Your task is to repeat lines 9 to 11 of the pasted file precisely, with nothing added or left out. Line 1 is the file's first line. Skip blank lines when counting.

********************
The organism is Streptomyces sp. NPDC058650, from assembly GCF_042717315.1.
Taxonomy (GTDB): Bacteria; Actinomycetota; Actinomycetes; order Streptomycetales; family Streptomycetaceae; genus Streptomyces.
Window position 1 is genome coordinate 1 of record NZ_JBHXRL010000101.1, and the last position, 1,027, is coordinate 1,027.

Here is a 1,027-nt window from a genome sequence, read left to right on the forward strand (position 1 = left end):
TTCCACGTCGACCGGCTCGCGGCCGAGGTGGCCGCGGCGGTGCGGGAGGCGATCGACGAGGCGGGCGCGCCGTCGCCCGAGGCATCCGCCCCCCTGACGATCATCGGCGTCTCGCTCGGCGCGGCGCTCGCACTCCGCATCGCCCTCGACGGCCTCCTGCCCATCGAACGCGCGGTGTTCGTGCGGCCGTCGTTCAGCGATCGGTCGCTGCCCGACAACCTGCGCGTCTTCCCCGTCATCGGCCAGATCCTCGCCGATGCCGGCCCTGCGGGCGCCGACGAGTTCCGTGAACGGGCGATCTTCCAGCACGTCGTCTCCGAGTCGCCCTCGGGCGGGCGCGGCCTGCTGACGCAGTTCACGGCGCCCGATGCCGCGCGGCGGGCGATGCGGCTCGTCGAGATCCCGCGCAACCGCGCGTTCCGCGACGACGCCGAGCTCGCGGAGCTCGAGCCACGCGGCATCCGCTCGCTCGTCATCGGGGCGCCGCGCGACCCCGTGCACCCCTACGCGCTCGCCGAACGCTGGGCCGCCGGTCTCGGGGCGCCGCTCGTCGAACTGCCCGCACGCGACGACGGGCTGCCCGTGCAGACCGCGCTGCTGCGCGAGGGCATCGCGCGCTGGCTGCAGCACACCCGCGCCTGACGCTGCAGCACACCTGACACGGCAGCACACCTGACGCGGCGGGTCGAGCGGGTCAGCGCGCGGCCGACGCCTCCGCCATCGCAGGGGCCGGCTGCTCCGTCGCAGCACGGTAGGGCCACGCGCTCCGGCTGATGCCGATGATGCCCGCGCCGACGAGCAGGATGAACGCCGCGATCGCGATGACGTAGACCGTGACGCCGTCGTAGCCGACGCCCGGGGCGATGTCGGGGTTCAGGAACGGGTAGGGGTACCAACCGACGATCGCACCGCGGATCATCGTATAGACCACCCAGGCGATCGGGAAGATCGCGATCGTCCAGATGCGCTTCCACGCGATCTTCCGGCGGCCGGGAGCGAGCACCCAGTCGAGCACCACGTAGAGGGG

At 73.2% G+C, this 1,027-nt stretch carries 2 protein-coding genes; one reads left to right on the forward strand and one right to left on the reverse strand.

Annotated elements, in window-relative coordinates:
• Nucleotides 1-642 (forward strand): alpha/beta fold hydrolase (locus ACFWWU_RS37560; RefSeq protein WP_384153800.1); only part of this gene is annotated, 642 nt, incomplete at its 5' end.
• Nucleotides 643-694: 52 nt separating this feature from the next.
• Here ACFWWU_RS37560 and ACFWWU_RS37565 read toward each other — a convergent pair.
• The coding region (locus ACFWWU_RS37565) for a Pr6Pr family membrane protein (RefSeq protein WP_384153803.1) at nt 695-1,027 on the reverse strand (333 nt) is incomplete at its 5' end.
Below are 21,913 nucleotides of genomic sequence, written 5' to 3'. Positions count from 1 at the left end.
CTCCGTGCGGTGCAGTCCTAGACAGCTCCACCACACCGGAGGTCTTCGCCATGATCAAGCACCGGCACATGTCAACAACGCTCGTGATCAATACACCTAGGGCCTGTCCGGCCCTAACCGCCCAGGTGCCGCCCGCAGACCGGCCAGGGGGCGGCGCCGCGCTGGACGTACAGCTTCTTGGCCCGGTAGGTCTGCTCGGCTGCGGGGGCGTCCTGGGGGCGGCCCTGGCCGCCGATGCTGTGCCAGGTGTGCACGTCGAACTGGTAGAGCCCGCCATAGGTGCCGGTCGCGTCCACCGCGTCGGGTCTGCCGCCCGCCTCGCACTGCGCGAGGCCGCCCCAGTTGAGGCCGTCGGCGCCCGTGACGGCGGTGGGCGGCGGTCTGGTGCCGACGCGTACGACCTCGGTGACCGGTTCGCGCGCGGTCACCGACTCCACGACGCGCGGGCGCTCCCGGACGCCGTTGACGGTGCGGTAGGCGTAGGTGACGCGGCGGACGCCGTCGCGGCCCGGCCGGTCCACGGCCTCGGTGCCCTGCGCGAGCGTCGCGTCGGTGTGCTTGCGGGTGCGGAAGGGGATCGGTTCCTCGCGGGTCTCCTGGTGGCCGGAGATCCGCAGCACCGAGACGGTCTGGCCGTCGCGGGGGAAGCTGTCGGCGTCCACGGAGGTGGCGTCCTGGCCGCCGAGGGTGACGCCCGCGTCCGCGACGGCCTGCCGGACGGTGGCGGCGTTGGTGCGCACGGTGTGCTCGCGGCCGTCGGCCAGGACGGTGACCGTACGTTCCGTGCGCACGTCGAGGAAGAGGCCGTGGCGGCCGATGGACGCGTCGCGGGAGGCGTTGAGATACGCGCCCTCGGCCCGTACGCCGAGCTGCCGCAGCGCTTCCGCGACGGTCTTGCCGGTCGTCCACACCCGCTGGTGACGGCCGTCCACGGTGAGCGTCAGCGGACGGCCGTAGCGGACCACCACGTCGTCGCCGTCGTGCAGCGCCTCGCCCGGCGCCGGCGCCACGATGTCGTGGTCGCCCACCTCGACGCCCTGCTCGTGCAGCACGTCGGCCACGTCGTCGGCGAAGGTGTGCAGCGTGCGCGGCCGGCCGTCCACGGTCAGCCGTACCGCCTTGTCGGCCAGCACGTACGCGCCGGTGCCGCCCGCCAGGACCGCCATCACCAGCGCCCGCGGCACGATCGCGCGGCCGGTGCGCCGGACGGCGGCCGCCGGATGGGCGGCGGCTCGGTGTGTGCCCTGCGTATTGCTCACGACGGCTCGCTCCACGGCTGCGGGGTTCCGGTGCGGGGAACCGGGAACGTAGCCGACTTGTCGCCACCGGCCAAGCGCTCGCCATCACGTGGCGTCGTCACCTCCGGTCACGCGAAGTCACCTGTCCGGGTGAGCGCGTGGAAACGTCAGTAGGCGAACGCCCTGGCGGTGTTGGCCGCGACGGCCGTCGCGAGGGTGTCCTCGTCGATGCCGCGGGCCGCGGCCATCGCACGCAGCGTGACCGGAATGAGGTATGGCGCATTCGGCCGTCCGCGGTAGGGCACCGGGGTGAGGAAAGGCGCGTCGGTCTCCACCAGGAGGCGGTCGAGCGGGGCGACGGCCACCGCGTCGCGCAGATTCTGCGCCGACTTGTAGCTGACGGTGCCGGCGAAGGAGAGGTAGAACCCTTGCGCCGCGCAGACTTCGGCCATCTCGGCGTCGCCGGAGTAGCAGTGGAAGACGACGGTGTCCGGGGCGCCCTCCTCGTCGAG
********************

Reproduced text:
• Nucleotides 643-694: 52 nt separating this feature from the next.
• Here ACFWWU_RS37560 and ACFWWU_RS37565 read toward each other — a convergent pair.
• The coding region (locus ACFWWU_RS37565) for a Pr6Pr family membrane protein (RefSeq protein WP_384153803.1) at nt 695-1,027 on the reverse strand (333 nt) is incomplete at its 5' end.